decided: September 19, 1979.
COMMONWEALTH OF PENNSYLVANIA, DEPARTMENT OF TRANSPORTATION, BUREAU OF TRAFFIC SAFETY, APPELLANT
ELOISE W. EHRET, APPELLEE
Appeal from the Order of the Court of Common Pleas of Delaware County in case of Commonwealth of Pennsylvania v. Eloise W. Ehret, No. 76-4961.
Harold H. Cramer, Assistant Attorney General, with him John K. Kraybill, Assistant Attorney General, Robert W. Cunliffe, Deputy Attorney General, and Gerald Gornish, Acting Attorney General, for appellant.
W. Horace Hepburn, with him Duryea, Larzelere & Hepburn, for appellee.
Judges Crumlish, Jr., Blatt and DiSalle, sitting as a panel of three. Opinion by Judge Blatt.
[ 46 Pa. Commw. Page 132]
The Department of Transportation (Department) appeals here from a decision of the Court of Common Pleas of Delaware County which overturned the Department's suspension of Eloise W. Ehret's (appellee) motor vehicle operator's license.
By letter dated December 8, 1975, the appellee was directed to appear for a Special Operator's examination and to have a General Medical Form and Certificate of Visual Efficiency completed by her physicians. Pursuant to the Department's regulations*fn1 and because of the Certificate of Visual Efficiency
[ 46 Pa. Commw. Page 133]
submitted by the appellee's doctor, the Department suspended her driving privileges, noting that her vision was found to be "not compatible with the safe operation of a motor vehicle." Notice of the suspension, as authorized by Section 618(a)(1) of The Vehicle Code*fn2 (Code) 75 P.S. § 618(a)(1), was sent to the appellee on February 9, 1976 to be effective on March 15, 1976. The appellee filed an appeal with the common pleas court on April 20, 1976, and after a hearing that court entered an order on October 18, 1977, reversing the action of the Department and reinstating the appellee's operator's license on the ground that the Department's regulations with respect to visual competency were arbitrary.
Two issues are raised here: (1) whether or not the appellee's appeal to the lower court was timely under Section 620 of the Code, 75 P.S. § 620; and (2) whether or not the lower court was correct in finding the Department's regulations to be arbitrary. We will not reach the second issue because we conclude that the appeal to the lower court was not timely and, therefore, that the court was without jurisdiction to reverse the Department's order.
At the time here in question, Section 620 of the Code provided in pertinent part:
Any person whose operator's license or learner's permit has been suspended, or who
[ 46 Pa. Commw. Page 134]
has been deprived of the privilege for an operator's license or learner's permit under the provisions of this act shall have the right to file a petition, within thirty (30) days thereafter, for a hearing in the matter in the court of common pleas of the county in which the operator or permittee resides. . . .
75 P.S. § 620.
Although the issue of timeliness was not raised before the court below, the timeliness of an appeal goes to the jurisdiction of the court to which an appeal is taken and to its competency to act. Duggan v. Environmental Hearing Board, 13 Pa. Commonwealth Ct. 339, 321 A.2d 392 (1974). Moreover an objection to the lack of subject matter jurisdiction can never be waived; it may be raised at any stage of a case, even on the appellate level, by the parties or by a court on its own motion. Commonwealth v. Little, 455 Pa. 163, 314 A.2d 270 (1974). The issue of timeliness as to the appeal to the lower court, therefore, is properly before this Court despite the fact that it was not raised until this appeal.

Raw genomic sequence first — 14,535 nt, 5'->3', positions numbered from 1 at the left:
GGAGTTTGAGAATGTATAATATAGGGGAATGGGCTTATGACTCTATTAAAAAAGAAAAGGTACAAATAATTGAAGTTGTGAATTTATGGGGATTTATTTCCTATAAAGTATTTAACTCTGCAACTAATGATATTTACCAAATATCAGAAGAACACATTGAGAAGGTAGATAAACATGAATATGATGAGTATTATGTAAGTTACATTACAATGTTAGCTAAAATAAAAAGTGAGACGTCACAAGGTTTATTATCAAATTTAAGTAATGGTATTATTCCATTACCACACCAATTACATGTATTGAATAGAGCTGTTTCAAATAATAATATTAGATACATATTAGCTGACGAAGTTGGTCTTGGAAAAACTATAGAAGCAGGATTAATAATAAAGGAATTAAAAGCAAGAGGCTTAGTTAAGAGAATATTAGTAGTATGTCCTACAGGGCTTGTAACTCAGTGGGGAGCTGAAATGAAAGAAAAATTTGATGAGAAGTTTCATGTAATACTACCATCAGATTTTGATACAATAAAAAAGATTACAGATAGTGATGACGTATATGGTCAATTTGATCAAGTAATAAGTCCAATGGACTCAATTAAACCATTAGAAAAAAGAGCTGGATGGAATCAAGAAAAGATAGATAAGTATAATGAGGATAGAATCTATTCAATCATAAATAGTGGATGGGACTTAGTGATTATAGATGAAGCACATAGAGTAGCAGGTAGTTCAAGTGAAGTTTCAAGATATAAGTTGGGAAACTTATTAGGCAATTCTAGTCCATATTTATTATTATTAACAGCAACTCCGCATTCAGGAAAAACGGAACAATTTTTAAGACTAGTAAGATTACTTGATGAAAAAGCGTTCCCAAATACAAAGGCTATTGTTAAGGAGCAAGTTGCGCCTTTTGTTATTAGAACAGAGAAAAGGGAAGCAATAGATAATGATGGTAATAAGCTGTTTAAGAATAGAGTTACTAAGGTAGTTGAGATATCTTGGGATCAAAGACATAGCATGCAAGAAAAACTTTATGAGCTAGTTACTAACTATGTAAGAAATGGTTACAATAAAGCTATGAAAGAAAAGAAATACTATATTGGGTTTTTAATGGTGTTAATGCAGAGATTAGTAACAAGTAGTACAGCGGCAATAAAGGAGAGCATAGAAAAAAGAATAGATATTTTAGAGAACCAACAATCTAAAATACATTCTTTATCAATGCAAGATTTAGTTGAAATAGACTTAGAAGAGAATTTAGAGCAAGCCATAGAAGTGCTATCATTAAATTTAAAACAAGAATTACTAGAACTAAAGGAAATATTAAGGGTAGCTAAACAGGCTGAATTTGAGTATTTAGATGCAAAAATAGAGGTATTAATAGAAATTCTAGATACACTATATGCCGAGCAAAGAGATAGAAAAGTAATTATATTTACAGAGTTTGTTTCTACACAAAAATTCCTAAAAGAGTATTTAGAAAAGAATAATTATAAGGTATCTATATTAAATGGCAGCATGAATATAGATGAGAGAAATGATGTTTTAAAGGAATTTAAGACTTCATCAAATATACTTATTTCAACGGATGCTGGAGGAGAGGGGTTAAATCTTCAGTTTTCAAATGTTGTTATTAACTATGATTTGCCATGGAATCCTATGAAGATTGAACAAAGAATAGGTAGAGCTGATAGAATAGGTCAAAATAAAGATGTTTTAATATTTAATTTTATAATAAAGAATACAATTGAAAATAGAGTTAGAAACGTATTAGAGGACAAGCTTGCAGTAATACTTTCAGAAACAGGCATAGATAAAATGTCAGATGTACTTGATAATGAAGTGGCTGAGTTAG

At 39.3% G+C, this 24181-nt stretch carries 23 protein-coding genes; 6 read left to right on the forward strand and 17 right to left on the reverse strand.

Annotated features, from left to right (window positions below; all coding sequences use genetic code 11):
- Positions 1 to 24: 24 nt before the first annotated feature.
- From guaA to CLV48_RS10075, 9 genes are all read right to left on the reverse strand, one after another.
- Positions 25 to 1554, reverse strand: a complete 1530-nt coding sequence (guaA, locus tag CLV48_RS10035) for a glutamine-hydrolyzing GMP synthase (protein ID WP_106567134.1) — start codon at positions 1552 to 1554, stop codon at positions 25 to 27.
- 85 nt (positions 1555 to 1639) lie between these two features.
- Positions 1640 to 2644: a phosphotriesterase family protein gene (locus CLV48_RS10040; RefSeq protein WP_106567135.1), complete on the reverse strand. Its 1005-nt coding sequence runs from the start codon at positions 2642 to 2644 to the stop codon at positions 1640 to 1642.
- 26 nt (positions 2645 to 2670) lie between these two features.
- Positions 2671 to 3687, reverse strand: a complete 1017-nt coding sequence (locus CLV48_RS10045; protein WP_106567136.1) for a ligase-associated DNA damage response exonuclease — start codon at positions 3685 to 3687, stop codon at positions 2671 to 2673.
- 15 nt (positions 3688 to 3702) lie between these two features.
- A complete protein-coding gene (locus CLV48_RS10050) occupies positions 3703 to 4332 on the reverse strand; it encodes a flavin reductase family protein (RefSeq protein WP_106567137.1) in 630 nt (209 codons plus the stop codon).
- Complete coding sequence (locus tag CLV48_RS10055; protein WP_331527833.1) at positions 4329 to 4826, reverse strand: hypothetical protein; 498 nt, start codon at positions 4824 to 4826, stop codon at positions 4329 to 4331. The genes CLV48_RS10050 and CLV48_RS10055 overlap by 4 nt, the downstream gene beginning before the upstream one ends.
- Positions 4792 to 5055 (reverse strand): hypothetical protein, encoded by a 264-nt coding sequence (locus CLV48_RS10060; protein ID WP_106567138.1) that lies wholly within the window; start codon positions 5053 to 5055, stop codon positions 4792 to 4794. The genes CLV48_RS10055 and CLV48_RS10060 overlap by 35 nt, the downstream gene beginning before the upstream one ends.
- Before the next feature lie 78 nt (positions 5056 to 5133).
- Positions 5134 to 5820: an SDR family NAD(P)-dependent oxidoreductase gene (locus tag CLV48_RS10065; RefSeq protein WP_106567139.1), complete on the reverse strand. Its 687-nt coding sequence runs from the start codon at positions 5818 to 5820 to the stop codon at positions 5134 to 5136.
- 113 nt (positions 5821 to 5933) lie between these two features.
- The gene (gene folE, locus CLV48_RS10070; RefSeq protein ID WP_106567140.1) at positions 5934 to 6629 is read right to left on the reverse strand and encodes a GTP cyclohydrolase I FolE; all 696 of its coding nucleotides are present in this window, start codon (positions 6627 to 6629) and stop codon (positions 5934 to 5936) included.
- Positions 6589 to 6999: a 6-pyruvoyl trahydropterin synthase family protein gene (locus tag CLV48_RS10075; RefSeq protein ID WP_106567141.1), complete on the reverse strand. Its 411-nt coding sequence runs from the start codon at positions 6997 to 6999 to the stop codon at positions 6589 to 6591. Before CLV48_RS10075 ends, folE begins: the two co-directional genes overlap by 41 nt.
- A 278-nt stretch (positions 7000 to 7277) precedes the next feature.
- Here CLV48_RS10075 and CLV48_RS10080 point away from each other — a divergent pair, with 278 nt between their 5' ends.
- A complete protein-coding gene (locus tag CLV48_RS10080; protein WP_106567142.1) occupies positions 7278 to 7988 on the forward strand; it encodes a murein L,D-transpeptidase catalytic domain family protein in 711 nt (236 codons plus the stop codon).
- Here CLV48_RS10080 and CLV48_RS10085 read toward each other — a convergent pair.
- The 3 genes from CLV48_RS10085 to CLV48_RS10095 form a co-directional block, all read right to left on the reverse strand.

It is undisputed that the appellee filed her appeal more than 30 days after the suspension notice was mailed to her, the date which triggers the running of the appeal time.*fn3 She argues, however, that the suspension was of a continuing nature because it provided that it was effective "until sufficient proof of
[ 46 Pa. Commw. Page 135]
competency" is established, and she claims therefore that she had a continuing right to appeal the determination without regard to the statutory 30-day limit. We cannot agree. The notice sent to her clearly stated that she had a right to appeal the determination within 30 days. The notice also stated that, if in the opinion of her physician her condition improved, consideration for the reinstatement of the license would be given upon application to the Department. Contrary to her argument that this notice provided her with an indefinite period of time to appeal, we believe that it provided her with only two choices: she could either (1) appeal the suspension within 30 days or (2) make an application for reinstatement alleging that in the opinion of her physician her condition had improved. Instead of properly pursuing either of these alternatives, however, she filed an appeal after the 30-day time limit had expired, and then attempted to show that her condition had improved.
Because her failure to take an appeal within the required 30 days deprived the lower court of jurisdiction to entertain it, we must reverse that order and reinstate the Department's suspension of the appellee's operating privileges.
And Now, this 19th day of September, 1979, the order of the Court of Common Pleas of Delaware County in the above-captioned matter is hereby reversed, and the order of the Department of Transportation suspending the operating privileges of Eloise Ehret is hereby reinstated.
Reversed. Suspension order reinstated.